The MPC Private Sector Market Perception Survey conducted in July 2018 indicated that inflation expectations were well anchored in the near term on account of lower food prices, but was expected to rise slightly due to higher energy prices and the impact of recent tax measures. The Survey indicated sustained optimism for stronger growth in 2018 and an improved business environment. Respondents attributed this optimism to, among others, a rebound in agriculture, completion of key infrastructure projects, focus by the Government on the Big 4 priority sectors, strong forward hotel bookings, renewed business confidence, and a stable macroeconomic environment.

The MPC noted that inflation expectations were well anchored within the target range, and that economic growth prospects were improving. Furthermore, economic output was below its potential level, and there was some room for further accommodative monetary policy. Consequently, while noting the risk of perverse outcomes, the Committee decided to lower the Central Bank Rate (CBR) to 9.00 percent from 9.50 percent. The MPC will closely monitor the impact of this change in its policy stance. Other developments in the domestic and global economy will also be observed, and the MPC stands ready to take additional measures as necessary.


Friday June 29 2018
Kenya Inflation Rate Rises to 4-Month High in June
Kenya National Bureau of Statistics | Stefanie Moya | stefanie.moya@tradingeconomics.com

The annual inflation rate in Kenya increased to 4.28 percent in June of 2018 from 3.95 percent in May, below market expectations of 5.3 percent. It was the highest inflation rate since February, mainly due to higher prices of food and non-alcoholic beverages and housing and utilities. On a monthly basis, consumer prices fell 0.89 percent, after a 0.97 percent gain in the previous month.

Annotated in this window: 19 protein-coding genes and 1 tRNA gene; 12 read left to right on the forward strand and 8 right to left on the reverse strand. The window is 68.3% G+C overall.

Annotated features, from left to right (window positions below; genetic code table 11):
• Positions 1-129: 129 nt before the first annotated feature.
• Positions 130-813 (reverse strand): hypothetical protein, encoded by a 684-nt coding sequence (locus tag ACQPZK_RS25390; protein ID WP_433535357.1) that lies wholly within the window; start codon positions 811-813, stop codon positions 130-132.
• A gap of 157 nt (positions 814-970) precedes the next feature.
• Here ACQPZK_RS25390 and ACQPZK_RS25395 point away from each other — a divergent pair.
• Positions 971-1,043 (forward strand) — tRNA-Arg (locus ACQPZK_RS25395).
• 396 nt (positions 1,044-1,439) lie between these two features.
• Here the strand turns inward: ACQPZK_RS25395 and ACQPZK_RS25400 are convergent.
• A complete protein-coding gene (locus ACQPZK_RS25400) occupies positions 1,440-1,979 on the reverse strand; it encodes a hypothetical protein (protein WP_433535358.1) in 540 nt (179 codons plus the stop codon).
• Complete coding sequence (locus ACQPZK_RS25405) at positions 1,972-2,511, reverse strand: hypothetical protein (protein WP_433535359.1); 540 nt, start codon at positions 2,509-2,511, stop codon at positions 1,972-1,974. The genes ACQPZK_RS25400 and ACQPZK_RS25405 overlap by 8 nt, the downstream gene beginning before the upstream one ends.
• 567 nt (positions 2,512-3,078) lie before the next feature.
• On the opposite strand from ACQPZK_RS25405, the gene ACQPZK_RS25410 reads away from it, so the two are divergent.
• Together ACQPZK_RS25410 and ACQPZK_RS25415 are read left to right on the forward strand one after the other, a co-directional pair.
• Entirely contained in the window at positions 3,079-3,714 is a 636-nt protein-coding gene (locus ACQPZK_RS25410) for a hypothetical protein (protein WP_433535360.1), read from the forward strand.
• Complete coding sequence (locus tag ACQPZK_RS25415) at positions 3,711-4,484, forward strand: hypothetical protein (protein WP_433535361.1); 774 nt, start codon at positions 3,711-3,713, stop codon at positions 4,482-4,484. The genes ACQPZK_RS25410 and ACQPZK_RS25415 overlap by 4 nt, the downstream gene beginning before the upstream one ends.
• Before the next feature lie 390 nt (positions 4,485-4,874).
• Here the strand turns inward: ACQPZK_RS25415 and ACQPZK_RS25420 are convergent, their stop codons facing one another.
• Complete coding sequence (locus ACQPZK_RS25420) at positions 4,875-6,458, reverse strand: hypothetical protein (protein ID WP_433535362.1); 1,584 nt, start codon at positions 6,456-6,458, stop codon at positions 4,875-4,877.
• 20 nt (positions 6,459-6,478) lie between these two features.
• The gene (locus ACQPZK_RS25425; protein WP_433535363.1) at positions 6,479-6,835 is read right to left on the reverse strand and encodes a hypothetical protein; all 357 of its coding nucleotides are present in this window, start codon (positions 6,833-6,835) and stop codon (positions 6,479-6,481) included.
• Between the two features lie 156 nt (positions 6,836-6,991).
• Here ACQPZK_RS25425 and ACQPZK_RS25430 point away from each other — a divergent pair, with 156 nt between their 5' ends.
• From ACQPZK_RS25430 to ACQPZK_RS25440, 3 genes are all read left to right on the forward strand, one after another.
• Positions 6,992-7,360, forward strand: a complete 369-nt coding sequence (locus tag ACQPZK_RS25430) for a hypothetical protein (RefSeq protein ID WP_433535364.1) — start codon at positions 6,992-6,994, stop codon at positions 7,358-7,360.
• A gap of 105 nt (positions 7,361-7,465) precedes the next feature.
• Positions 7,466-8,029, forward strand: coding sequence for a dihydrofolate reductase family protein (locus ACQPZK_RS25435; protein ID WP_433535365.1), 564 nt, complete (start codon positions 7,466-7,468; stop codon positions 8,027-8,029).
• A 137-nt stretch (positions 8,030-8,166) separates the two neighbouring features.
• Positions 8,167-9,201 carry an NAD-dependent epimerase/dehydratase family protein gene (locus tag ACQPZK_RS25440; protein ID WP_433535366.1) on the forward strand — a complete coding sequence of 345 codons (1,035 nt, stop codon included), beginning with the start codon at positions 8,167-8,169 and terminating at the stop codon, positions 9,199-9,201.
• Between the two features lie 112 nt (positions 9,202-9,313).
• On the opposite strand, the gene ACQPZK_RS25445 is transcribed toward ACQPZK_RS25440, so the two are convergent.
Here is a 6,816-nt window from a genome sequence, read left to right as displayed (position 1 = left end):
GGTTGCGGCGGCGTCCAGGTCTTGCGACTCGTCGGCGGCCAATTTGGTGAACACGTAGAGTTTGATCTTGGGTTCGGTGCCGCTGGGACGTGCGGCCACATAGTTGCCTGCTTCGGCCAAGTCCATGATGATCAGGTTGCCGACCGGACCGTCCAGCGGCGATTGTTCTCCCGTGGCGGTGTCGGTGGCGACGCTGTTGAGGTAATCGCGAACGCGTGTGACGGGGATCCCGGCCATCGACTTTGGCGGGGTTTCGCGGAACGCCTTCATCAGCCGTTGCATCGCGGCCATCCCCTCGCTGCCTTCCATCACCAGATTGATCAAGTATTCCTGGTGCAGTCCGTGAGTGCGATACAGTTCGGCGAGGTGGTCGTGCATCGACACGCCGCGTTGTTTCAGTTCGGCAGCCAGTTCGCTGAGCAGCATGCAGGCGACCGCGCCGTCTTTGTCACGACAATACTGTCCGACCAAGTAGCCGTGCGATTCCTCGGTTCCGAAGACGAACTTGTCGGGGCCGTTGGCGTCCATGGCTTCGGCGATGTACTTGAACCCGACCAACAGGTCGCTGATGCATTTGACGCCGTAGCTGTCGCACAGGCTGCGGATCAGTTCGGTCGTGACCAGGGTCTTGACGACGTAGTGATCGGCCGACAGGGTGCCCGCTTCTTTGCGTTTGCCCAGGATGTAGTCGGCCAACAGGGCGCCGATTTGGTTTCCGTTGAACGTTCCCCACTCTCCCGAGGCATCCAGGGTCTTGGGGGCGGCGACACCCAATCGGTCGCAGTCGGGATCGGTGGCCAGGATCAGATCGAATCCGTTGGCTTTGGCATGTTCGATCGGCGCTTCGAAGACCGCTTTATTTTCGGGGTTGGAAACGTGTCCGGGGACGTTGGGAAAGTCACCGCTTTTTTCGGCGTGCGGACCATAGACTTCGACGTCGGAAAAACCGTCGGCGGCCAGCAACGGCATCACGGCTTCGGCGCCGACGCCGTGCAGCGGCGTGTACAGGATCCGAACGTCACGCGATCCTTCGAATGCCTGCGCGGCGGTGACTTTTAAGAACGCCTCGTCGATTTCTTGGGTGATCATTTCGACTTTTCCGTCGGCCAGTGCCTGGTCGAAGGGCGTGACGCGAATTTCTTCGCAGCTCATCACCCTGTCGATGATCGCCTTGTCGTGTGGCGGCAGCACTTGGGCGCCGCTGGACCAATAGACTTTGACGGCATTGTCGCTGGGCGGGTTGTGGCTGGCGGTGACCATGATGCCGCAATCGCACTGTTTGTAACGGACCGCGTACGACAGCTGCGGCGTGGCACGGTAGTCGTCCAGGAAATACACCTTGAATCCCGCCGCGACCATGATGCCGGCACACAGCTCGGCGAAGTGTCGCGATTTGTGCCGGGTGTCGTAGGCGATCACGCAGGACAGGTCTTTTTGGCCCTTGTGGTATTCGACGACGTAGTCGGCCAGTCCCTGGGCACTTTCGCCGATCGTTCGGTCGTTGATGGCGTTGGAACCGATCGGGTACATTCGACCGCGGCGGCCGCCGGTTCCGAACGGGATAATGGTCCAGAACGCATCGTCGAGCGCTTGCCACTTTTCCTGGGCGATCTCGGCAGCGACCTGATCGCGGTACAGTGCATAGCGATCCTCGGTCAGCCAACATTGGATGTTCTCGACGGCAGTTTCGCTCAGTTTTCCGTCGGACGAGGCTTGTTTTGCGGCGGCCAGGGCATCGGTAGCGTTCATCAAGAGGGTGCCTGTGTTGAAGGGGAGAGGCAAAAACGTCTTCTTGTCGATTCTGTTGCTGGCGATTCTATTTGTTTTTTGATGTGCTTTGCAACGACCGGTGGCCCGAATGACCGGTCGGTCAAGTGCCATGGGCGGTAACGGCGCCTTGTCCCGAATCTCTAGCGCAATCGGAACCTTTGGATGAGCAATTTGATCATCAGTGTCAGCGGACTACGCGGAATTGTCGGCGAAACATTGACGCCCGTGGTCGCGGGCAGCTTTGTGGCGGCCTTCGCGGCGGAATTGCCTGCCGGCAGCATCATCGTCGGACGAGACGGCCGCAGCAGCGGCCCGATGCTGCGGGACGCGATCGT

Compared to May of 2017, cost went up further for food and non-alcoholic beverages (0.90 percent compared to 0.34 percent in May); housing & utilities (14.17 percent compared to 13.73 percent); transport (7.47 percent compared to 7.01 percent) and furnishings and household equipment (4.64 percent compared to 4.51 percent). Additionally, prices rose faster for communications (0.85 percent compared to 0.82 percent); education (5.11 percent compared to 5.07 percent); health (4.22 percent compared to 3.98 percent) and alcoholic beverages & tobacco (2.77 percent compared to 2.25 percent). In contrast, cost eased for clothing & footwear (4.17 percent compared to 4.27 percent); restaurants & hotels (4.77 percent compared to 4.92 percent); miscellanous goods & services (4.12 percent compared to 4.19 percent) and recreation & culture (1.52 percent compared to 1.53 percent).